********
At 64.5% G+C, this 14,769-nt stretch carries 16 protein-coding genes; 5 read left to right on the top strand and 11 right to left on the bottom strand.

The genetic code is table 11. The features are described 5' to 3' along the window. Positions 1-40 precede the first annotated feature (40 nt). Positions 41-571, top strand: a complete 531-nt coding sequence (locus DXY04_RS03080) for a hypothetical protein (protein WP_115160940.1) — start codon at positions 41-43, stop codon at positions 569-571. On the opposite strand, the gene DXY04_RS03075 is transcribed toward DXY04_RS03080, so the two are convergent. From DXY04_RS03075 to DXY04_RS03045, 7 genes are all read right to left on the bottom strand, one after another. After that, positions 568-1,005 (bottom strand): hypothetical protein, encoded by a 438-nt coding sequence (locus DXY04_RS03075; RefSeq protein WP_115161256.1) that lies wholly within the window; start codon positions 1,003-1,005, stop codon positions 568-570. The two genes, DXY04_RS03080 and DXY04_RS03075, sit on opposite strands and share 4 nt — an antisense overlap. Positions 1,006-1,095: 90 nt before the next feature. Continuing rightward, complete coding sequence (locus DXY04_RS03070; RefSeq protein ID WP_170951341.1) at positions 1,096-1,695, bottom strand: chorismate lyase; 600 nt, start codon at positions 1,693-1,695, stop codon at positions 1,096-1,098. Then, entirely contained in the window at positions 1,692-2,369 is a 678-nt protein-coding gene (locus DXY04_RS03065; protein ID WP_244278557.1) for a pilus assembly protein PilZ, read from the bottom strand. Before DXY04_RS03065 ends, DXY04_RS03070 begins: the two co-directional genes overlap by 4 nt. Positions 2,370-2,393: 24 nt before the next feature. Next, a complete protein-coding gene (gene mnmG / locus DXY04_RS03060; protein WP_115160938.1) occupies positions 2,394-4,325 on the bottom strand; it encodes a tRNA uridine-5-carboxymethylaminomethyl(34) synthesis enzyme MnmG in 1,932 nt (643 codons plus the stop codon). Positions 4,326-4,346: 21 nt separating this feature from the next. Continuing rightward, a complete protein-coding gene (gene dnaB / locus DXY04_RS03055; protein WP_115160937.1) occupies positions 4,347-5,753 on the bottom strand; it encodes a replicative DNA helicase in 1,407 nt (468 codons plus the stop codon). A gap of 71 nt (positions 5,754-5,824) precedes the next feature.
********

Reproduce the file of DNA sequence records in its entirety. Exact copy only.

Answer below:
At 64.5% G+C, this 14,769-nt stretch carries 16 protein-coding genes; 5 read left to right on the top strand and 11 right to left on the bottom strand.

The genetic code is table 11. The features are described 5' to 3' along the window. Positions 1-40 precede the first annotated feature (40 nt). Positions 41-571, top strand: a complete 531-nt coding sequence (locus DXY04_RS03080) for a hypothetical protein (protein WP_115160940.1) — start codon at positions 41-43, stop codon at positions 569-571. On the opposite strand, the gene DXY04_RS03075 is transcribed toward DXY04_RS03080, so the two are convergent. From DXY04_RS03075 to DXY04_RS03045, 7 genes are all read right to left on the bottom strand, one after another. After that, positions 568-1,005 (bottom strand): hypothetical protein, encoded by a 438-nt coding sequence (locus DXY04_RS03075; RefSeq protein WP_115161256.1) that lies wholly within the window; start codon positions 1,003-1,005, stop codon positions 568-570. The two genes, DXY04_RS03080 and DXY04_RS03075, sit on opposite strands and share 4 nt — an antisense overlap. Positions 1,006-1,095: 90 nt before the next feature. Continuing rightward, complete coding sequence (locus DXY04_RS03070; RefSeq protein ID WP_170951341.1) at positions 1,096-1,695, bottom strand: chorismate lyase; 600 nt, start codon at positions 1,693-1,695, stop codon at positions 1,096-1,098. Then, entirely contained in the window at positions 1,692-2,369 is a 678-nt protein-coding gene (locus DXY04_RS03065; protein ID WP_244278557.1) for a pilus assembly protein PilZ, read from the bottom strand. Before DXY04_RS03065 ends, DXY04_RS03070 begins: the two co-directional genes overlap by 4 nt. Positions 2,370-2,393: 24 nt before the next feature. Next, a complete protein-coding gene (gene mnmG / locus DXY04_RS03060; protein WP_115160938.1) occupies positions 2,394-4,325 on the bottom strand; it encodes a tRNA uridine-5-carboxymethylaminomethyl(34) synthesis enzyme MnmG in 1,932 nt (643 codons plus the stop codon). Positions 4,326-4,346: 21 nt separating this feature from the next. Continuing rightward, a complete protein-coding gene (gene dnaB / locus DXY04_RS03055; protein WP_115160937.1) occupies positions 4,347-5,753 on the bottom strand; it encodes a replicative DNA helicase in 1,407 nt (468 codons plus the stop codon). A gap of 71 nt (positions 5,754-5,824) precedes the next feature.